Video

Trucker in Hwy. 11 near-crash video that went viral ID'd by OPP

Ontario Provincial Police say they have tracked down a truck driver they believe was involved in near-crash on a highway north of Nipigon, located north of Thunder Bay, last month.

Charges pending for Milton man after he allegedly drove away from a near-crash north of Nipigon


Ontario Provincial Police say they have tracked down a truck driver they believe was involved in near-crash on a highway near Nipigon, north of Thunder Bay, last month.

Video and audio of the incident was recorded on a dashboard camera by a tractor-trailer driver, and widely distributed on social media.

It showed the northbound driver being forced to steer his transport truck into guardrails alongside Highway 11 to avoid a head-on collision with an oncoming tractor-trailer that was in the process of passing a snowplow. The driver of the oncoming transport truck continued south on Highway 11.

"I'm just hoping life will slowly get back to normal again. This has been a pretty major experience for me and my family," said Art Ginter, the driver whose dashboard camera captured the event. "I don't like a lot of attention, but when this happened I was not really left with much choice but to do what I did."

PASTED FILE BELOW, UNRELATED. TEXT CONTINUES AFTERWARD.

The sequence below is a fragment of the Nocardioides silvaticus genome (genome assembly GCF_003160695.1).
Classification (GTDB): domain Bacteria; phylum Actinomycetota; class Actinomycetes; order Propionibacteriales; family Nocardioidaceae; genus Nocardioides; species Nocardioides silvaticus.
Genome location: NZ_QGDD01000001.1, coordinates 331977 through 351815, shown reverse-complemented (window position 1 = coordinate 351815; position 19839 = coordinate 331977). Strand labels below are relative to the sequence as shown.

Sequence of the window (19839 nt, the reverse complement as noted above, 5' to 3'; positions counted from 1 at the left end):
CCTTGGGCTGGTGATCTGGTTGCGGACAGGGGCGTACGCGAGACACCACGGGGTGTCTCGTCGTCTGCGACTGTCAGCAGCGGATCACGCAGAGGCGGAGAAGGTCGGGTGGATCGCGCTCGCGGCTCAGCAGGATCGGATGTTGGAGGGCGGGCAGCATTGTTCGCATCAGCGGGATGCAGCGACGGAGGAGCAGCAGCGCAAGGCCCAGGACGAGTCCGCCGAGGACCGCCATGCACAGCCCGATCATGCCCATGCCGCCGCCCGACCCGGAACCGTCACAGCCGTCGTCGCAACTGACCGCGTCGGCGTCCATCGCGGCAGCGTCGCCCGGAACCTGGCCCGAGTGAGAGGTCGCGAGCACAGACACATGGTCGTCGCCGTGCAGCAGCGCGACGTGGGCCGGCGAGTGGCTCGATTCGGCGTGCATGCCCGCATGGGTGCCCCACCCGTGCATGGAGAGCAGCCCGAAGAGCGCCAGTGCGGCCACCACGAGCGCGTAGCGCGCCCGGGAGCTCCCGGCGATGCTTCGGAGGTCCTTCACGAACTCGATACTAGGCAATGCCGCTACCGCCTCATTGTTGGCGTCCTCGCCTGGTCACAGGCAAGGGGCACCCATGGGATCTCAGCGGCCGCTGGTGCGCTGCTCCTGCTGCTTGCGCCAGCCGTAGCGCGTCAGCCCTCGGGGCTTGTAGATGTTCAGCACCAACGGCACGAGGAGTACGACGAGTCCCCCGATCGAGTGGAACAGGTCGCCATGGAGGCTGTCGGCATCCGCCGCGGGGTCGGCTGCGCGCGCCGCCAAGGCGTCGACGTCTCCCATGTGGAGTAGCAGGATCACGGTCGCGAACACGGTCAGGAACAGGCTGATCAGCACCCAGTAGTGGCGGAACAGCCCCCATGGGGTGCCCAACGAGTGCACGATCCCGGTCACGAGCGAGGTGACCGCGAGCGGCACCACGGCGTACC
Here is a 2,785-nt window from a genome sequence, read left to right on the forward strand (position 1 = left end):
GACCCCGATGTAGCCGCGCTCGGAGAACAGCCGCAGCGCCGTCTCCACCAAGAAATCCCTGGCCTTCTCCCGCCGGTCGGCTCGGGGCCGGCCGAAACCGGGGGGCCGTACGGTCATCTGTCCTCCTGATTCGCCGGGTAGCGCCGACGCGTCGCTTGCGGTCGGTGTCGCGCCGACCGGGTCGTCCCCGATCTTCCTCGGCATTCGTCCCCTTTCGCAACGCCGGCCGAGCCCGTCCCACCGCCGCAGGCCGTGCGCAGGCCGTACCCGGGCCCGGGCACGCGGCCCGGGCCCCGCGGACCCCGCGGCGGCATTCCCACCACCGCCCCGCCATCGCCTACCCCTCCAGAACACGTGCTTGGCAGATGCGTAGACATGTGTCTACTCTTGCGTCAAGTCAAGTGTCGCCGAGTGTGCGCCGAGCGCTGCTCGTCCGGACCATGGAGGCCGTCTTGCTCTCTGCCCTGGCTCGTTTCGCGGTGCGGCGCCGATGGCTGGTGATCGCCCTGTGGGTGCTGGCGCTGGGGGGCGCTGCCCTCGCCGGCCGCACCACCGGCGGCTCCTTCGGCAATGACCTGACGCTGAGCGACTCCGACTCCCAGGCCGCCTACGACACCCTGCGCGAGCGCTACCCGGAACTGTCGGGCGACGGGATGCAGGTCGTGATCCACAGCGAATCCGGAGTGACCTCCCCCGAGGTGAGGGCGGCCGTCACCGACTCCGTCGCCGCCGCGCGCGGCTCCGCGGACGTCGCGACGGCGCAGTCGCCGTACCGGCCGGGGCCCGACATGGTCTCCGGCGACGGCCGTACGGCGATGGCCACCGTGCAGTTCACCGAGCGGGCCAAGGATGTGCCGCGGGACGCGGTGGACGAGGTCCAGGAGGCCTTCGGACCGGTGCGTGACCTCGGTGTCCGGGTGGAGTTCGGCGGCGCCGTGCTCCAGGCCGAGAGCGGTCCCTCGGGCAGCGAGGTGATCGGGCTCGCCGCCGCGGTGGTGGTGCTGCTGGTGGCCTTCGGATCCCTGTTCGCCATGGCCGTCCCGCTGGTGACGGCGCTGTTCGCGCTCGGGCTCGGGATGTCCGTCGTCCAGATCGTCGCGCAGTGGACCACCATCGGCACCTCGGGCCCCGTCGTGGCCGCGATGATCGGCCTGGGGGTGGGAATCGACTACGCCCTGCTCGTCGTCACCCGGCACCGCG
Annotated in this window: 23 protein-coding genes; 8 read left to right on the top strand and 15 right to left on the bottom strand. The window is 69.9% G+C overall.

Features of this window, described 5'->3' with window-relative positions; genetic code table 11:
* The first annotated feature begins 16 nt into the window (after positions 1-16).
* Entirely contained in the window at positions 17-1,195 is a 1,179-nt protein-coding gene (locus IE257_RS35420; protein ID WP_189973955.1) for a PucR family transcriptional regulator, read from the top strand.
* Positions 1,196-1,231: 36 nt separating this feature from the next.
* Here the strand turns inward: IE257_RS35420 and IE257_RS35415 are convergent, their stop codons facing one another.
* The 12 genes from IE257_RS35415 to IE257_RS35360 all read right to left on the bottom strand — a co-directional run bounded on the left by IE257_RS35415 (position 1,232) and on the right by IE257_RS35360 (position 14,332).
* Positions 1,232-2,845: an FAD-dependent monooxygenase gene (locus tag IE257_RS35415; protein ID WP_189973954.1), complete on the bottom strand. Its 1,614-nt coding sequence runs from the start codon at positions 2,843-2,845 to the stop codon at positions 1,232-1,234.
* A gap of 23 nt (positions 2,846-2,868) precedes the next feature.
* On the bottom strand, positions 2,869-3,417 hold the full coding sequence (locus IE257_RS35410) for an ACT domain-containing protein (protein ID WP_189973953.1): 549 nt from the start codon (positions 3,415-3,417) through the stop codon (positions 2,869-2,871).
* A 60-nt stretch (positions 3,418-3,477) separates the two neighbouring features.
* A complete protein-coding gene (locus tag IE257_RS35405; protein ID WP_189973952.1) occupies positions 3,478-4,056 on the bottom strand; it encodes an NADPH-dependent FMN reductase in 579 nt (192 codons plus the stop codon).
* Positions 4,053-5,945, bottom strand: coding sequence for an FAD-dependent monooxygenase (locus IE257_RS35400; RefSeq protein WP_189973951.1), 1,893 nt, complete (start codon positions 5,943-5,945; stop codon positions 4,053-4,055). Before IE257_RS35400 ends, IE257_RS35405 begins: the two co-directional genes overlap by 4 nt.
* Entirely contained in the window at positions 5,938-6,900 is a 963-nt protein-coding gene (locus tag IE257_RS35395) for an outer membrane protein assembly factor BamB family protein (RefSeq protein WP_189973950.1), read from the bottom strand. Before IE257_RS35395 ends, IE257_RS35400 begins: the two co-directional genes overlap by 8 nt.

After examining and enhancing the video, OPP were able to identify the vehicle involved in the incident.

"I'm glad they have been able to identify the driver. Again, I did not do this to throw the driver under the bus, but I just wanted him identified for my insurance company," Ginter said.

Police said Highway Traffic Act charges are pending against a 31-year-old man from Milton, Ont. His name is being withheld until charges are laid, which will likely happen within the next several days.

In a news release, Nipigon OPP detachment commander Staff Sgt. Randy Bye said, "it was obvious from the video ... that this incident could have easily resulted in much more tragic circumstances."

Bye said the investigation was a lengthy one involving 40 to 50 hours of work by members of three different platoons. He told CBC News that officers put in "a lot of legwork digging through company files and information ... there was a lot of time and effort."

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